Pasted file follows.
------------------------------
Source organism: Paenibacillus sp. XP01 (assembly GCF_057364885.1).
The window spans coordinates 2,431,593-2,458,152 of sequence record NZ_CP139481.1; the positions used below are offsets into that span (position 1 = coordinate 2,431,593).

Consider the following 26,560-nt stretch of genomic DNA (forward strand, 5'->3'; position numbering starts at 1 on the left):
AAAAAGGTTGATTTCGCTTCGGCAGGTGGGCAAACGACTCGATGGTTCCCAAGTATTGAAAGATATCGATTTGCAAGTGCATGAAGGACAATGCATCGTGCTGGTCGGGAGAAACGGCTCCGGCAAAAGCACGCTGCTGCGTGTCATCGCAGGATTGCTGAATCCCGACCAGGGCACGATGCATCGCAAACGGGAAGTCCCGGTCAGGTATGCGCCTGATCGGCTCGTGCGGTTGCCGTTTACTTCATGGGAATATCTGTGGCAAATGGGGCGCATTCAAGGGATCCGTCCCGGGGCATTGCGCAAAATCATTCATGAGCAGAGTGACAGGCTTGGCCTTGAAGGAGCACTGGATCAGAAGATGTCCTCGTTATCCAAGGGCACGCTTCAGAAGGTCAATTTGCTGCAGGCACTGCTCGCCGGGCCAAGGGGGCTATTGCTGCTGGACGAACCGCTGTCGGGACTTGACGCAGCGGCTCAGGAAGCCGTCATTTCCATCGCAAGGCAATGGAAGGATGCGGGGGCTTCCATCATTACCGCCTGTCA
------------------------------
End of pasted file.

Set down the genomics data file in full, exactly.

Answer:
Source organism: Paenibacillus sp. XP01 (assembly GCF_057364885.1).
The window spans coordinates 2,431,593-2,458,152 of sequence record NZ_CP139481.1; the positions used below are offsets into that span (position 1 = coordinate 2,431,593).

Consider the following 26,560-nt stretch of genomic DNA (forward strand, 5'->3'; position numbering starts at 1 on the left):
AAAAAGGTTGATTTCGCTTCGGCAGGTGGGCAAACGACTCGATGGTTCCCAAGTATTGAAAGATATCGATTTGCAAGTGCATGAAGGACAATGCATCGTGCTGGTCGGGAGAAACGGCTCCGGCAAAAGCACGCTGCTGCGTGTCATCGCAGGATTGCTGAATCCCGACCAGGGCACGATGCATCGCAAACGGGAAGTCCCGGTCAGGTATGCGCCTGATCGGCTCGTGCGGTTGCCGTTTACTTCATGGGAATATCTGTGGCAAATGGGGCGCATTCAAGGGATCCGTCCCGGGGCATTGCGCAAAATCATTCATGAGCAGAGTGACAGGCTTGGCCTTGAAGGAGCACTGGATCAGAAGATGTCCTCGTTATCCAAGGGCACGCTTCAGAAGGTCAATTTGCTGCAGGCACTGCTCGCCGGGCCAAGGGGGCTATTGCTGCTGGACGAACCGCTGTCGGGACTTGACGCAGCGGCTCAGGAAGCCGTCATTTCCATCGCAAGGCAATGGAAGGATGCGGGGGCTTCCATCATTACCGCCTGTCA